When the mercury starts rising across the Valley of the Sun, it affects your health. It also puts stress and harm on your dog's health as well.
No matter whether your dog is a big one or small one, the heat can take its toll by hindering your dog's ability to expel heat and regulate its body temperature.
Big dogs are likely to be outside more than smaller house dogs so they tend to be more susceptible to the heat.
According to Valley Veterinarian, Dr. Mike Ferrera of Squaw Peak Animal Hospital, dogs can get heatstroke just like humans. Also your dog's paws can become painfully blistered when exposed to hot pavement and asphalt, the same way your feet would get harmed if you were to walk barefooted.
Certain breeds of dogs do worse in the heat than others.
"Smooshed-faced" dogs like English bulldogs, pugs, and boxers have more difficulty breathing when it's hot than the typical long-snouted dogs like retrievers.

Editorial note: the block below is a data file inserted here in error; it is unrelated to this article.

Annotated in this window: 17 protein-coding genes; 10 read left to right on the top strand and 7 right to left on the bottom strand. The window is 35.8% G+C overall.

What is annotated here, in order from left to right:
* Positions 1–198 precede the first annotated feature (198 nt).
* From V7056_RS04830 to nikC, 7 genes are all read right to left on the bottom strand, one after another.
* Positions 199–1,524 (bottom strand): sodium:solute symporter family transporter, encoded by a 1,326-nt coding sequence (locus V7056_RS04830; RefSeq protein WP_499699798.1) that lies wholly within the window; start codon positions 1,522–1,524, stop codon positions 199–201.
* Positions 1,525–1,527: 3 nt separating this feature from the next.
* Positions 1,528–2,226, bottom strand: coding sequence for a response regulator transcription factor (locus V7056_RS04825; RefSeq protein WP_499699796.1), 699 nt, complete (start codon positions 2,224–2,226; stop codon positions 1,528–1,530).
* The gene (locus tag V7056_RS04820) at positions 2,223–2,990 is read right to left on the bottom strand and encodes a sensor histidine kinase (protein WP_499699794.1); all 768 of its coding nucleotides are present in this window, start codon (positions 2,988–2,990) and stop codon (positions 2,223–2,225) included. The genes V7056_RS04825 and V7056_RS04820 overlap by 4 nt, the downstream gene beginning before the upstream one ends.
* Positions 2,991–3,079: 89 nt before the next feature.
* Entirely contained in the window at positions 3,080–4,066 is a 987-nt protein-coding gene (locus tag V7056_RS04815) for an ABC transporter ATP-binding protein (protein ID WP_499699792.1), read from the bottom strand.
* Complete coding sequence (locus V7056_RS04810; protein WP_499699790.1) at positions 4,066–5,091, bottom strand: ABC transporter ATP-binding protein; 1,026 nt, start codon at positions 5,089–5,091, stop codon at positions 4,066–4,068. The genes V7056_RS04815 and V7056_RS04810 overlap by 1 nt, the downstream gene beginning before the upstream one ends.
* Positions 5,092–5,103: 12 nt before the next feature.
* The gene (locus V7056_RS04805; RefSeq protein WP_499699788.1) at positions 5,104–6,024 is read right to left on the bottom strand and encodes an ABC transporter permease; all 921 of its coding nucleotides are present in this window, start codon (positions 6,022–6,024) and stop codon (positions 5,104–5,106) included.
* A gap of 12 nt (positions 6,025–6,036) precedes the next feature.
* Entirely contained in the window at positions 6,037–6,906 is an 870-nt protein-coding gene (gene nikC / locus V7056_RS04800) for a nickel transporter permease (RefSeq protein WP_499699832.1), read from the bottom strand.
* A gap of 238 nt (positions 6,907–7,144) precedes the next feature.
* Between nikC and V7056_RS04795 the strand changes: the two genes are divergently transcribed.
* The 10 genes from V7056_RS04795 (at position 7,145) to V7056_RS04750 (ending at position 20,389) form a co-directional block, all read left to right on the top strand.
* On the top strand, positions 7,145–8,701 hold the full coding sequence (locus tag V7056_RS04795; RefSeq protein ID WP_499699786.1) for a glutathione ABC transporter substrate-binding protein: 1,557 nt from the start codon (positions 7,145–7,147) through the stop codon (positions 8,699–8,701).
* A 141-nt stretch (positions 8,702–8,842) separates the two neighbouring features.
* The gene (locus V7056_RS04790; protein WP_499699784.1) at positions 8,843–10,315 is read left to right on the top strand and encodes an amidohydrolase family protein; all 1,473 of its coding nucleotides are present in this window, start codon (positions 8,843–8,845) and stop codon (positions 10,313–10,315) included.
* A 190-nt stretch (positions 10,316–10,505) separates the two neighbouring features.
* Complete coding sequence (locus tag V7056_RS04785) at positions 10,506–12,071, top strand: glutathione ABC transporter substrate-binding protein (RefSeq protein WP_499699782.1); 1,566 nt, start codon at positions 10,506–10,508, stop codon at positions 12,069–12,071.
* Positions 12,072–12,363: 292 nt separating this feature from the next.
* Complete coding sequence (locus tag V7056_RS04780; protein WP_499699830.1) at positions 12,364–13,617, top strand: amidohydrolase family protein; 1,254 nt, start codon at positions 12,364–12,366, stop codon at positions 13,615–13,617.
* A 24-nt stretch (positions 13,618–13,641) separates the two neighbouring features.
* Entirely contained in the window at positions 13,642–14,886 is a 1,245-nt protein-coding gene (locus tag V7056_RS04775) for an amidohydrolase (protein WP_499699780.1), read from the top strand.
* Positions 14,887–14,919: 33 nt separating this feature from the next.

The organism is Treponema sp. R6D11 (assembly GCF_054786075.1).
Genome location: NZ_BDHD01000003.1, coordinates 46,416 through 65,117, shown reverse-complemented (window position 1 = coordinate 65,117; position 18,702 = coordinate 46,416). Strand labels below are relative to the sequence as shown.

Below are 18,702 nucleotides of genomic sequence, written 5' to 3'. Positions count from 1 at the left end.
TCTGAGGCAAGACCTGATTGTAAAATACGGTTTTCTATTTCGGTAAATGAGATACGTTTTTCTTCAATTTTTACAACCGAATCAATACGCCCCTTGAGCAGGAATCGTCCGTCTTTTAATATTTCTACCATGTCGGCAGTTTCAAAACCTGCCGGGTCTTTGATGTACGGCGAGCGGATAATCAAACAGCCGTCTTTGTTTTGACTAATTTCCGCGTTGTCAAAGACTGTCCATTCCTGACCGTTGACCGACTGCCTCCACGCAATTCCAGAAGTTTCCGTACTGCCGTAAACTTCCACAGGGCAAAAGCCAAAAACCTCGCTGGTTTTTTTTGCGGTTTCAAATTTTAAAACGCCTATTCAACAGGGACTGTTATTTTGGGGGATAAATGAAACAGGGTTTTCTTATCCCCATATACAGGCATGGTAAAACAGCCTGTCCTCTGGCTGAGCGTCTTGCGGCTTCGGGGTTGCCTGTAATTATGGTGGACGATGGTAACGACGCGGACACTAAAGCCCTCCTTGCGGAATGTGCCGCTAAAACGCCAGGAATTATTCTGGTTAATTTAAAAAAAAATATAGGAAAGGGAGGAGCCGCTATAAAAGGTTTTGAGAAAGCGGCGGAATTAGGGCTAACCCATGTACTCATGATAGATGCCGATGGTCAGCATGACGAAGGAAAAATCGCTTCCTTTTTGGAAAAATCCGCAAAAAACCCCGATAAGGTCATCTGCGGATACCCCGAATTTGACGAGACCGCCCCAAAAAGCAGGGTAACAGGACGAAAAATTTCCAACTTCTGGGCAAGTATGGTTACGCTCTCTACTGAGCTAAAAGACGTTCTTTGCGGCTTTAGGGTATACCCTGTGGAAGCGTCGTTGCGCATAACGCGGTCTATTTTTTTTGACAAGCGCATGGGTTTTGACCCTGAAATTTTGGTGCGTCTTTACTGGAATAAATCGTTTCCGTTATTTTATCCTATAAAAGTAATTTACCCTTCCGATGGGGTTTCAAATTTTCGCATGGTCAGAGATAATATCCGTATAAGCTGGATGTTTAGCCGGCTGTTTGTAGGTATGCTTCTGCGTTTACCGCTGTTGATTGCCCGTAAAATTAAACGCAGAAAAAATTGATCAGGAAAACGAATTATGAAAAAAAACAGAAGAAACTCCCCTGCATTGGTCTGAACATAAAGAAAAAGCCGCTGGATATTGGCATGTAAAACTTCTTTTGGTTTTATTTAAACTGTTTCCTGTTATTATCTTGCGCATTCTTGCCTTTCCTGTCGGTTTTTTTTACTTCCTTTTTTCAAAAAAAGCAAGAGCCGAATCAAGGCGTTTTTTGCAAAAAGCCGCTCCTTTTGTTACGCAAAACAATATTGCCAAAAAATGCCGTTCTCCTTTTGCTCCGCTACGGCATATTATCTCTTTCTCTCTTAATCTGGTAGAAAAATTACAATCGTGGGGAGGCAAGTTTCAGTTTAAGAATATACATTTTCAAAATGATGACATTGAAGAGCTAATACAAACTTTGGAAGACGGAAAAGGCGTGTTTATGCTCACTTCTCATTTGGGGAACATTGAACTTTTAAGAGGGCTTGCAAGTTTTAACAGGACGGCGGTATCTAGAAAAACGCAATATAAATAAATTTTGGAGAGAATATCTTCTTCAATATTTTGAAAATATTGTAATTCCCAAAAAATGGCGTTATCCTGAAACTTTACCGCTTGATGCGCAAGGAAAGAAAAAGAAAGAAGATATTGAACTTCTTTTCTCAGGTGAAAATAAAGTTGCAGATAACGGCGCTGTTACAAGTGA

Shaving your dog's fur might seem like it would make the dog cooler, when in reality it has little effect on the animal. And, if the dog spends lots of time in the sun, the shaved coat might actually harm the dog by letting it get sunburned. Yes, dogs can get sunburned, especially the lighter shade dogs whose skin is more sun-sensitive.
The best advice from Dr. Ferrera is to limit the amount of time spent outside with your dog.
If you do go out, do it in the morning when the ground and air is cooler for the animal.
And always, be sure your dog has plenty of water, shade, and a cool place to get relief from the relentless Arizona heat.
Remember, never leave your dog in a vehicle during the summer and if the weather is hot and uncomfortable for YOU, it's the same for your dog!